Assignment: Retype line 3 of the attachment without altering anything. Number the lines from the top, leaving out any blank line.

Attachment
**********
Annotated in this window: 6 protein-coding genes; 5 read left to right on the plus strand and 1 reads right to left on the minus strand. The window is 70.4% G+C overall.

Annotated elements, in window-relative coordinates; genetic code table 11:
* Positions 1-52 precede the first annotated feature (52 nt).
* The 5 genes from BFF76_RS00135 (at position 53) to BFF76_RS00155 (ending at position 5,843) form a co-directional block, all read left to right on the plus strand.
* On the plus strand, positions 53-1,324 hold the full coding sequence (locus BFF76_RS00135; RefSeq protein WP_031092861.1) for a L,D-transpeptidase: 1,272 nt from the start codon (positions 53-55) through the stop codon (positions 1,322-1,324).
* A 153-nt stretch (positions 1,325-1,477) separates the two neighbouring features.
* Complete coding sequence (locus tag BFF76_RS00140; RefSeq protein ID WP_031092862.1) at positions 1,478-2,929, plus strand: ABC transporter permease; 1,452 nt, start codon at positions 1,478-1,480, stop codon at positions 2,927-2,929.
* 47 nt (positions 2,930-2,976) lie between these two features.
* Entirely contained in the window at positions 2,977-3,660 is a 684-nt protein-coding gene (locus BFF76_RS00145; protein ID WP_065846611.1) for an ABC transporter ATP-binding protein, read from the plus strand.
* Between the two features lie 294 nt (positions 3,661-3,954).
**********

* Positions 1-52 precede the first annotated feature (52 nt).